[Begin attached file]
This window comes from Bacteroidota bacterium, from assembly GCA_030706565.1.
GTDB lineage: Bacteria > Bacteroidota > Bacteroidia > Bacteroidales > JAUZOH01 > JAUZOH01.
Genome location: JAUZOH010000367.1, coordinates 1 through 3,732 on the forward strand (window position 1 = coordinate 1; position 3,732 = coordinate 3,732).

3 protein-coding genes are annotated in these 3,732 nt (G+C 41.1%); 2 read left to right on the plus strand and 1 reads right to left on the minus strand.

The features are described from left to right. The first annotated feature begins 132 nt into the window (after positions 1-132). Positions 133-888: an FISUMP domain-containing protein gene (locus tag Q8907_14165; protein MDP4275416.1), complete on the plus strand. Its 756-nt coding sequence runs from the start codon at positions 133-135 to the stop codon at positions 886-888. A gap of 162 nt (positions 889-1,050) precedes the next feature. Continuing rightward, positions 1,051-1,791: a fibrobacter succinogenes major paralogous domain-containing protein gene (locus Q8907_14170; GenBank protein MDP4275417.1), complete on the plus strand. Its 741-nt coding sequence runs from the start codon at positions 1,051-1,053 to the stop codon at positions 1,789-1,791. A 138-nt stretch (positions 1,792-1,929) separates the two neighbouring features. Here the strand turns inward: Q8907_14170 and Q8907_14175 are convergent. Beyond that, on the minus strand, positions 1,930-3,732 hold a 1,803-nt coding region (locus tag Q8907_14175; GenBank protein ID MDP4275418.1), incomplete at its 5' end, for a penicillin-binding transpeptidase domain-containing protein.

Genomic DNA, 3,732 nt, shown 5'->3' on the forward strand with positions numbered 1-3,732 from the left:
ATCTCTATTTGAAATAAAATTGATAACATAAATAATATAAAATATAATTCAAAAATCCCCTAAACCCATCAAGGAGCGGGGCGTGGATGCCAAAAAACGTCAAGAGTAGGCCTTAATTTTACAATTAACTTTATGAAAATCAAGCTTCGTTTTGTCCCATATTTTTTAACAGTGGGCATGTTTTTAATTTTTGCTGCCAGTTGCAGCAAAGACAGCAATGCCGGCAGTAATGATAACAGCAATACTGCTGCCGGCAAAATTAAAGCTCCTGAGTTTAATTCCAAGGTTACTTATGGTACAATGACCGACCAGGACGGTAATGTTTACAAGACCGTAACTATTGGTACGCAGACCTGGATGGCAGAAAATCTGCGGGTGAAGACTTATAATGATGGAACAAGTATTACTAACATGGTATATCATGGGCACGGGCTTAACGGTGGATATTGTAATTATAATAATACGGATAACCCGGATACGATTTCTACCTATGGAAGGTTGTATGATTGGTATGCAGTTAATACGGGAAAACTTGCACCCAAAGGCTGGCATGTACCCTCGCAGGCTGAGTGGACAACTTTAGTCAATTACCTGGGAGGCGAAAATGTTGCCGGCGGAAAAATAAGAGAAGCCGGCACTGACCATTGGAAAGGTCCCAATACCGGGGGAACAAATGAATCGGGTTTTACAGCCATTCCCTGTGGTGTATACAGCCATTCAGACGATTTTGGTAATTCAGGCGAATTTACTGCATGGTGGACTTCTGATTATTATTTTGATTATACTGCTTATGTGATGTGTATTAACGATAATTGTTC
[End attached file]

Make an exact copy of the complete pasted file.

This window comes from Bacteroidota bacterium, from assembly GCA_030706565.1.
GTDB lineage: Bacteria > Bacteroidota > Bacteroidia > Bacteroidales > JAUZOH01 > JAUZOH01.
Genome location: JAUZOH010000367.1, coordinates 1 through 3,732 on the forward strand (window position 1 = coordinate 1; position 3,732 = coordinate 3,732).

3 protein-coding genes are annotated in these 3,732 nt (G+C 41.1%); 2 read left to right on the plus strand and 1 reads right to left on the minus strand.

The features are described from left to right. The first annotated feature begins 132 nt into the window (after positions 1-132). Positions 133-888: an FISUMP domain-containing protein gene (locus tag Q8907_14165; protein MDP4275416.1), complete on the plus strand. Its 756-nt coding sequence runs from the start codon at positions 133-135 to the stop codon at positions 886-888. A gap of 162 nt (positions 889-1,050) precedes the next feature. Continuing rightward, positions 1,051-1,791: a fibrobacter succinogenes major paralogous domain-containing protein gene (locus Q8907_14170; GenBank protein MDP4275417.1), complete on the plus strand. Its 741-nt coding sequence runs from the start codon at positions 1,051-1,053 to the stop codon at positions 1,789-1,791. A 138-nt stretch (positions 1,792-1,929) separates the two neighbouring features. Here the strand turns inward: Q8907_14170 and Q8907_14175 are convergent. Beyond that, on the minus strand, positions 1,930-3,732 hold a 1,803-nt coding region (locus tag Q8907_14175; GenBank protein ID MDP4275418.1), incomplete at its 5' end, for a penicillin-binding transpeptidase domain-containing protein.

Genomic DNA, 3,732 nt, shown 5'->3' on the forward strand with positions numbered 1-3,732 from the left:
ATCTCTATTTGAAATAAAATTGATAACATAAATAATATAAAATATAATTCAAAAATCCCCTAAACCCATCAAGGAGCGGGGCGTGGATGCCAAAAAACGTCAAGAGTAGGCCTTAATTTTACAATTAACTTTATGAAAATCAAGCTTCGTTTTGTCCCATATTTTTTAACAGTGGGCATGTTTTTAATTTTTGCTGCCAGTTGCAGCAAAGACAGCAATGCCGGCAGTAATGATAACAGCAATACTGCTGCCGGCAAAATTAAAGCTCCTGAGTTTAATTCCAAGGTTACTTATGGTACAATGACCGACCAGGACGGTAATGTTTACAAGACCGTAACTATTGGTACGCAGACCTGGATGGCAGAAAATCTGCGGGTGAAGACTTATAATGATGGAACAAGTATTACTAACATGGTATATCATGGGCACGGGCTTAACGGTGGATATTGTAATTATAATAATACGGATAACCCGGATACGATTTCTACCTATGGAAGGTTGTATGATTGGTATGCAGTTAATACGGGAAAACTTGCACCCAAAGGCTGGCATGTACCCTCGCAGGCTGAGTGGACAACTTTAGTCAATTACCTGGGAGGCGAAAATGTTGCCGGCGGAAAAATAAGAGAAGCCGGCACTGACCATTGGAAAGGTCCCAATACCGGGGGAACAAATGAATCGGGTTTTACAGCCATTCCCTGTGGTGTATACAGCCATTCAGACGATTTTGGTAATTCAGGCGAATTTACTGCATGGTGGACTTCTGATTATTATTTTGATTATACTGCTTATGTGATGTGTATTAACGATAATTGTTC